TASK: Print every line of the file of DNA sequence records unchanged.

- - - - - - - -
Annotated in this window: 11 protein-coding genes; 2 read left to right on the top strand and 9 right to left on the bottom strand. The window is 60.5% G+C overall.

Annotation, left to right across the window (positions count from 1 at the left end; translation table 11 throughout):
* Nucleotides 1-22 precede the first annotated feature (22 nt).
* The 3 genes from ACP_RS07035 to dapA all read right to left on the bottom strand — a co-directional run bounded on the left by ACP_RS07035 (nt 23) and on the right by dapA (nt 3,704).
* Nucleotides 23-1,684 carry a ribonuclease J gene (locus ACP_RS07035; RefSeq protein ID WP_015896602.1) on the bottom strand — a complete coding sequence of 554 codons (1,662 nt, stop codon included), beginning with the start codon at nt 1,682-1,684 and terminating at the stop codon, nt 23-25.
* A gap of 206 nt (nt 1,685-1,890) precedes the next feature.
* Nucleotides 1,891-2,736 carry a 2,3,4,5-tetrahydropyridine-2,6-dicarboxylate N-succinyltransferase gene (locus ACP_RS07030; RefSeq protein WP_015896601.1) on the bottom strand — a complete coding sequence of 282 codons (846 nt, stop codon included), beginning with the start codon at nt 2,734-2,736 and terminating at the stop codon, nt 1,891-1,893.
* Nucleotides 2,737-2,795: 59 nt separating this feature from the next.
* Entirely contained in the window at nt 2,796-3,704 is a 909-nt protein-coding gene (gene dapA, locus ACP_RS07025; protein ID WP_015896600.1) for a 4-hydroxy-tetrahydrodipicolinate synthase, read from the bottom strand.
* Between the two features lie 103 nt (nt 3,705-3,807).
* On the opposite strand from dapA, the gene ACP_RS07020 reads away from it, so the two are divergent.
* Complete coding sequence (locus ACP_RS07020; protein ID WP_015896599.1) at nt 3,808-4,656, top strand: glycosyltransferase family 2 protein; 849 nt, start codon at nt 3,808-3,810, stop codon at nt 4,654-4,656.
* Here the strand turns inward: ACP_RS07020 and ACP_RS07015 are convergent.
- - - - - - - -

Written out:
Annotated in this window: 11 protein-coding genes; 2 read left to right on the top strand and 9 right to left on the bottom strand. The window is 60.5% G+C overall.

Annotation, left to right across the window (positions count from 1 at the left end; translation table 11 throughout):
* Nucleotides 1-22 precede the first annotated feature (22 nt).
* The 3 genes from ACP_RS07035 to dapA all read right to left on the bottom strand — a co-directional run bounded on the left by ACP_RS07035 (nt 23) and on the right by dapA (nt 3,704).
* Nucleotides 23-1,684 carry a ribonuclease J gene (locus ACP_RS07035; RefSeq protein ID WP_015896602.1) on the bottom strand — a complete coding sequence of 554 codons (1,662 nt, stop codon included), beginning with the start codon at nt 1,682-1,684 and terminating at the stop codon, nt 23-25.
* A gap of 206 nt (nt 1,685-1,890) precedes the next feature.
* Nucleotides 1,891-2,736 carry a 2,3,4,5-tetrahydropyridine-2,6-dicarboxylate N-succinyltransferase gene (locus ACP_RS07030; RefSeq protein WP_015896601.1) on the bottom strand — a complete coding sequence of 282 codons (846 nt, stop codon included), beginning with the start codon at nt 2,734-2,736 and terminating at the stop codon, nt 1,891-1,893.
* Nucleotides 2,737-2,795: 59 nt separating this feature from the next.
* Entirely contained in the window at nt 2,796-3,704 is a 909-nt protein-coding gene (gene dapA, locus ACP_RS07025; protein ID WP_015896600.1) for a 4-hydroxy-tetrahydrodipicolinate synthase, read from the bottom strand.
* Between the two features lie 103 nt (nt 3,705-3,807).
* On the opposite strand from dapA, the gene ACP_RS07020 reads away from it, so the two are divergent.
* Complete coding sequence (locus ACP_RS07020; protein ID WP_015896599.1) at nt 3,808-4,656, top strand: glycosyltransferase family 2 protein; 849 nt, start codon at nt 3,808-3,810, stop codon at nt 4,654-4,656.
* Here the strand turns inward: ACP_RS07020 and ACP_RS07015 are convergent.